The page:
Vijay Vaitheeswaran: I think this is a dangerous time for incumbents, that is big companies or governments or even an individual entrepreneur who is well established. It’s a lot easier for people to challenge you, the barriers for entry in whatever field you are in are dropping fast so that you may have to adapt to different business models from around the world.
Your new competition could be two kids in a garage around the corner or they could be in India or Africa, and in a world that’s much more disruptive like this, you need to move faster because the sitting duck really will get cooked.
John Nyaradi: So how do we win in this age of disruptive innovation?
Vijay Vaitheeswaran: It’s fashionable today to bash capitalism, and I understand that in the age of Enron and Lehman Brothers and the excess of greedy capitalism we’ve seen. But I actually think that we need more capitalism, not less, but a better kind of capitalism, one where we go from greed is good to greed for good. And I talk a lot in the book about how do we harness capitalism, not just for profit but also for community, to do social good, and we’re starting to see that in people like Bill Gates and his foundation. I think we are seeing a lot of new things that are leading to rethinking the profit motive and incentive, which I call greed, but harvesting it for good.
John Nyaradi: You say that the path from stagnation to rejuvenation runs through innovation.
Vijay Vaitheeswaran: I think the central question facing our country right now is the middle class squeeze. Rural villages in Africa have gotten a lot better off thanks to the innovation revolution, and wealthy people everywhere are better off, but what about Kansas, you know, what about the heartland industries, what about ordinary working Americans, blue collar and white collar workers, who worked hard, got a good education and now are feeling left behind? I think this is really where we need to think about how to rejuvenate our economy, and to me in the 21st century, the answer lies in innovation.
We need to invest in the things that will enable Americans to participate and profit from the innovation economy, the idea economy. Now 80% of our GDP already comes not from brawn and brute force but from factors that use the brain, whether it is IT or services or value added. We are already the most advanced country in the world in terms of using the brain. And that means the only future competitive advantage America can hope to have is through innovation, and so I argue that the country has to invest in more innovation related capability and you do that by improving our educational system, federal funding of R&D, for example, and encouragement of private R&D. You do that through smart infrastructure and there are things like immigration policies where they used to be open to the brightest minds in the world but post 9/11 we have turned our backs on that. So I think this is short sighted on our own part.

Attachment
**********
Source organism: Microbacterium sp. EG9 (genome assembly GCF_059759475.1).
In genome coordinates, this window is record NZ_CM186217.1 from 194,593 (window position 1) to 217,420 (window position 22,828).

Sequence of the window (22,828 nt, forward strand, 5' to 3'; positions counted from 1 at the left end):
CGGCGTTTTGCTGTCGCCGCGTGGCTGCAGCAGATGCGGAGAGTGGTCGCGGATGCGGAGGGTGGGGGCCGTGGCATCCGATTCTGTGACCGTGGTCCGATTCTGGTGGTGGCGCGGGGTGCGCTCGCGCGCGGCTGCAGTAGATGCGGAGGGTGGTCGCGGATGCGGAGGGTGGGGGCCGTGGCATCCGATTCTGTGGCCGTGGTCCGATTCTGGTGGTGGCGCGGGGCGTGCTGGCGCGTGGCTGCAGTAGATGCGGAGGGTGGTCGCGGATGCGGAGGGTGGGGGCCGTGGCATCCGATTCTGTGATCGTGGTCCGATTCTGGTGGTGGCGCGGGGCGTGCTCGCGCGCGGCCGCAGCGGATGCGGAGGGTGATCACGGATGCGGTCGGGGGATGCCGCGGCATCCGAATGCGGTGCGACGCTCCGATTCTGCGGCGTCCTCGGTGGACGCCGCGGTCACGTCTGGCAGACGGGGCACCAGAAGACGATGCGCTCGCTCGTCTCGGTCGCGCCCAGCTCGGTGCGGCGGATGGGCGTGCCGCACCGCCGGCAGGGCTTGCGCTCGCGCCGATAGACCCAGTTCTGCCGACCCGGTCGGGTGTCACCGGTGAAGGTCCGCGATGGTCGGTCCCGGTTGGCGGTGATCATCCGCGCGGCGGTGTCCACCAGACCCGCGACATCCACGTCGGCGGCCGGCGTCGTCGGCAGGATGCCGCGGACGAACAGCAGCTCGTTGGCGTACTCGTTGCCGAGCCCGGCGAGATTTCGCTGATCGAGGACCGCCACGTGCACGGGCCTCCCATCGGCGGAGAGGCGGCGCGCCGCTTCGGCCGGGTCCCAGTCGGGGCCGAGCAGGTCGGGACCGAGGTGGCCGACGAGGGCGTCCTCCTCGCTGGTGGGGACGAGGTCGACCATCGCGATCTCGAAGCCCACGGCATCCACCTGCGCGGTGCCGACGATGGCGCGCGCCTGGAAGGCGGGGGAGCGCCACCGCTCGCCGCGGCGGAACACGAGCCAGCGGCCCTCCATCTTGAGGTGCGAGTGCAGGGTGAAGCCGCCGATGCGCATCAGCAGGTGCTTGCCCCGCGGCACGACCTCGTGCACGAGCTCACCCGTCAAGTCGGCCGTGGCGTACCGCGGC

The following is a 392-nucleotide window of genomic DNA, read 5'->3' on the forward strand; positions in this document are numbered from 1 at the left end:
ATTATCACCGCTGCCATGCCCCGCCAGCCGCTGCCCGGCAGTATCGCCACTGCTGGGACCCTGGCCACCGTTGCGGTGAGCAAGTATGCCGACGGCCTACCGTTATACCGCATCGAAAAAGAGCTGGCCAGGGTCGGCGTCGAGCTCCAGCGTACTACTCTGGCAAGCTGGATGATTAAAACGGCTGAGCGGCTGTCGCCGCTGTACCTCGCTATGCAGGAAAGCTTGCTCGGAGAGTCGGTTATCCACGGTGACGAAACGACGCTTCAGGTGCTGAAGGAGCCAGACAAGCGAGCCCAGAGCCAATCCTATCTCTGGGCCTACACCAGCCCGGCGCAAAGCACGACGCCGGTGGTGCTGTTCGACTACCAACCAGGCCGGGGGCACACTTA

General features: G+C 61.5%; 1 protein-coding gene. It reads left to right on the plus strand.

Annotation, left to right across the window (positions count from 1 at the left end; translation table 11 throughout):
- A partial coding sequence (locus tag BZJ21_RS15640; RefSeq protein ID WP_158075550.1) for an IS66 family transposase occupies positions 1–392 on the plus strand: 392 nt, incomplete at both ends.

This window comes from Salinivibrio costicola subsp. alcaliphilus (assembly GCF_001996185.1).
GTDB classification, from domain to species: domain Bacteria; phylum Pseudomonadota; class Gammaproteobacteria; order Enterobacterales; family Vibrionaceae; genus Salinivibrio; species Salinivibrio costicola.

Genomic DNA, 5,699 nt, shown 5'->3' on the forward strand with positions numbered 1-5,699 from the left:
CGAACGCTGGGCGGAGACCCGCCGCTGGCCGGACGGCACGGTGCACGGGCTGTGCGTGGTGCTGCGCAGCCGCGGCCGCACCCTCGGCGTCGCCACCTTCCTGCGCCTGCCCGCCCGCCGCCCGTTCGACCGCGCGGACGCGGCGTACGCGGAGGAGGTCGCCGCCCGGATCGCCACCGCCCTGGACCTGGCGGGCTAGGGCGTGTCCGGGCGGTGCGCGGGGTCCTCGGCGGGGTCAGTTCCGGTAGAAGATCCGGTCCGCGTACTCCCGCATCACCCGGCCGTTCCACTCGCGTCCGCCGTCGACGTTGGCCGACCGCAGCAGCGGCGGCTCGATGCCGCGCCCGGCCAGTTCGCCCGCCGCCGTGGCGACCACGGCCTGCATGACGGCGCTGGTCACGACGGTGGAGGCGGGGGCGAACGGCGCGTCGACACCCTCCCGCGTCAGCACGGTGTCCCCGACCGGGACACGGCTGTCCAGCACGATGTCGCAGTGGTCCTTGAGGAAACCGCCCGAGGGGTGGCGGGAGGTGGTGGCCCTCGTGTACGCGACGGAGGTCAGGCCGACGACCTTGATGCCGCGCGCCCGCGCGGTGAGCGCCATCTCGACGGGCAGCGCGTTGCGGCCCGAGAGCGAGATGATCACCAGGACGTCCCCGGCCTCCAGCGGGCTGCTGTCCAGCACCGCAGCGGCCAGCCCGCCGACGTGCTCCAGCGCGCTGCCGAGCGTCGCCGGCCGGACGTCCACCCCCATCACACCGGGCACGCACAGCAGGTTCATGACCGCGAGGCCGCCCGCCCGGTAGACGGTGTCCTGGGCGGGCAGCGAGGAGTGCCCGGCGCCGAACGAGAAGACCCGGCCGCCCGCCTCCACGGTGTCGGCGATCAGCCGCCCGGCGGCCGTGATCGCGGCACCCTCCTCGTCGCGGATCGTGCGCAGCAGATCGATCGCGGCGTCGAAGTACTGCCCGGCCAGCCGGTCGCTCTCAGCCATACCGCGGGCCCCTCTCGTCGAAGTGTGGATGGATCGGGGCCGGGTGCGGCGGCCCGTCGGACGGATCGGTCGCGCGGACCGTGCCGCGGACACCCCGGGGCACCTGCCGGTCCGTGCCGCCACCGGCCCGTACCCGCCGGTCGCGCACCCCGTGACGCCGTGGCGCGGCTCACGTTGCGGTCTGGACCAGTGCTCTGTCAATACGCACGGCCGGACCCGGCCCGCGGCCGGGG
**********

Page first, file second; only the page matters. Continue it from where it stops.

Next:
John Nyaradi: Vijay, I always like to end these discussions with an open ended sort of question. You know what is the one thing on your mind right now in early 2012 that keeps you awake at night, that people like us should watch out for and be thinking about as we move into the new year.
Vijay Vaitheeswaran: The number one question for the global economy is what will happen to China. People say America has lost our competitiveness, America has lost its innovation, its mojo, and people blame China, and I worry that there is this zero sum mentality that has taken over; if China is up, America has to come down. Now this isn’t true. We know what happened with Japan where 30 years ago people said if Japan comes up it has to be at America’s expense. But innovation is not a zero sum game; what happened was that Japan’s rise was peaceful and prosperous and made America much wealthier.
When the world is open, open markets, open minds, open ideas, open innovation, the country that benefits the most is America, and so let’s not forget that and so I worry about that when I hear things like trade wars might be coming or branding countries as currency manipulators and going down the dangerous road of protectionism. Let’s remember that the biggest beneficiary from an open world is America and let’s embrace our traditional strengths.
John Nyaradi: Vijay’s book is called “Need, Speed and Greed’ and it’s getting wonderful reviews and endorsements from people like Kirkus Reviews and Mark Malloch-Brown, former deputy UN Secretary-General. Vijay is an award winning global correspondent for The Economist and to learn more about Vijay and his work just go to the link at the bottom of this interview and that will take you to “Need, Speed and Greed” where you can learn more about the book and what Vijay has to say. It was wonderful chatting with you today, Vijay, thanks for joining us. I know we are looking forward to talking with you again soon.
Vijay Vaitheeswaran: Thank you so much for the opportunity and good luck to all of your readers.
(recorded interview, edited for length and clarity)